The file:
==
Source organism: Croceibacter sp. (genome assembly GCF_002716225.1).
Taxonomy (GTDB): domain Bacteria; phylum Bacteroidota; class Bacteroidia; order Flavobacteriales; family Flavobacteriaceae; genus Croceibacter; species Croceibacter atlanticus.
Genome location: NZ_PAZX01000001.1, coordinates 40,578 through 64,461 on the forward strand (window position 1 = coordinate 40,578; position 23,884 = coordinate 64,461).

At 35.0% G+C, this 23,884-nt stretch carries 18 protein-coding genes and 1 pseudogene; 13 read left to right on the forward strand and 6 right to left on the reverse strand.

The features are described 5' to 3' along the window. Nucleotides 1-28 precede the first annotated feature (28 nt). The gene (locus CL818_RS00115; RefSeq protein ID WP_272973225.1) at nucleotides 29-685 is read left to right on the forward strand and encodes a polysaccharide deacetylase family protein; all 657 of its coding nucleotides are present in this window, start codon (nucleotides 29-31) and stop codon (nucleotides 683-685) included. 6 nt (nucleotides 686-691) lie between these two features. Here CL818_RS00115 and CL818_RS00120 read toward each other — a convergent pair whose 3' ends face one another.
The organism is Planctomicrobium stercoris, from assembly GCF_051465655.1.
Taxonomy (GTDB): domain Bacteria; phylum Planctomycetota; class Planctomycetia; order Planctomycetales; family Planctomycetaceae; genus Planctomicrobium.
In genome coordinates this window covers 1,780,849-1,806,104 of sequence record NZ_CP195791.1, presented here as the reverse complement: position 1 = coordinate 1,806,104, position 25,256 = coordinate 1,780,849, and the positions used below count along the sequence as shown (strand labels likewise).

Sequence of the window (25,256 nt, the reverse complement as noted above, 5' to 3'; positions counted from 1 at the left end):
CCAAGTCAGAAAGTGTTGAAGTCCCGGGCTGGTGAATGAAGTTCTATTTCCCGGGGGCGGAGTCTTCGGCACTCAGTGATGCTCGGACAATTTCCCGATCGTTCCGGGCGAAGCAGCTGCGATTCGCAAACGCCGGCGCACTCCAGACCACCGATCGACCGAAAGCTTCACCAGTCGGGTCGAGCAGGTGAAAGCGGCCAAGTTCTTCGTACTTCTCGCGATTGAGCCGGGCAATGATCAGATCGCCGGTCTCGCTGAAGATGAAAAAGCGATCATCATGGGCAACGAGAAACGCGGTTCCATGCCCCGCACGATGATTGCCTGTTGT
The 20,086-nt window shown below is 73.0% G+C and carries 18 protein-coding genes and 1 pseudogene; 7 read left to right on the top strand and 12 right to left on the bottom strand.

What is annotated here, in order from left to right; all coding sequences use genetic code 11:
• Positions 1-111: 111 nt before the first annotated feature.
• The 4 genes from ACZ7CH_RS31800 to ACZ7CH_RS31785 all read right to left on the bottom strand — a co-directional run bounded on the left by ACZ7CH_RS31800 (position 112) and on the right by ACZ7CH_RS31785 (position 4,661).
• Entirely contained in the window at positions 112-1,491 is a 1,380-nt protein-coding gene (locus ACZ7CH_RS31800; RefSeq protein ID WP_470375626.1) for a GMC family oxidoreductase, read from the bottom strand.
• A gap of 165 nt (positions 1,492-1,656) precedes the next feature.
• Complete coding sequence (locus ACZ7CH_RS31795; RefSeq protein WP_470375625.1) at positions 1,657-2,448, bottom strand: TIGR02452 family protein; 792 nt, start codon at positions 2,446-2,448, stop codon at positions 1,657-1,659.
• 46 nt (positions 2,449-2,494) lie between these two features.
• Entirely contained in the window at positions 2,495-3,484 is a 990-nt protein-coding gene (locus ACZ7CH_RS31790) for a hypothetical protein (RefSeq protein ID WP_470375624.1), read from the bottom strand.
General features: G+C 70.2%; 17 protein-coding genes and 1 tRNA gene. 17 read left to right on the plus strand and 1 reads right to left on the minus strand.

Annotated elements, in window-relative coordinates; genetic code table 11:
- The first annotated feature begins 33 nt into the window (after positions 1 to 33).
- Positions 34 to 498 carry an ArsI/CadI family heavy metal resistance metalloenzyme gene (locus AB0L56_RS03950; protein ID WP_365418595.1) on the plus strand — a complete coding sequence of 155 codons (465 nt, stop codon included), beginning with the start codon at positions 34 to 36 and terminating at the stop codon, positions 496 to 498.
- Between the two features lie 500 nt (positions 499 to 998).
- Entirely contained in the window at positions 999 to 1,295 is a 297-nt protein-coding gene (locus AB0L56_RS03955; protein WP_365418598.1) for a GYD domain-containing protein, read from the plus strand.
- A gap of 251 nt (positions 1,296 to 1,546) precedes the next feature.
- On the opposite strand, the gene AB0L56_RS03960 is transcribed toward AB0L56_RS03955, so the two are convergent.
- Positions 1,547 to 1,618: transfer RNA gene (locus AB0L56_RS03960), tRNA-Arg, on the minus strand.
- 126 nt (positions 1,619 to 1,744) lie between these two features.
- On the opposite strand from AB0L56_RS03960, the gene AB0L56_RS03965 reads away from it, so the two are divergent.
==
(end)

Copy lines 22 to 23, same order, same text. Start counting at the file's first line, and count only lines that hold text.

- The first annotated feature begins 33 nt into the window (after positions 1 to 33).
- Positions 34 to 498 carry an ArsI/CadI family heavy metal resistance metalloenzyme gene (locus AB0L56_RS03950; protein ID WP_365418595.1) on the plus strand — a complete coding sequence of 155 codons (465 nt, stop codon included), beginning with the start codon at positions 34 to 36 and terminating at the stop codon, positions 496 to 498.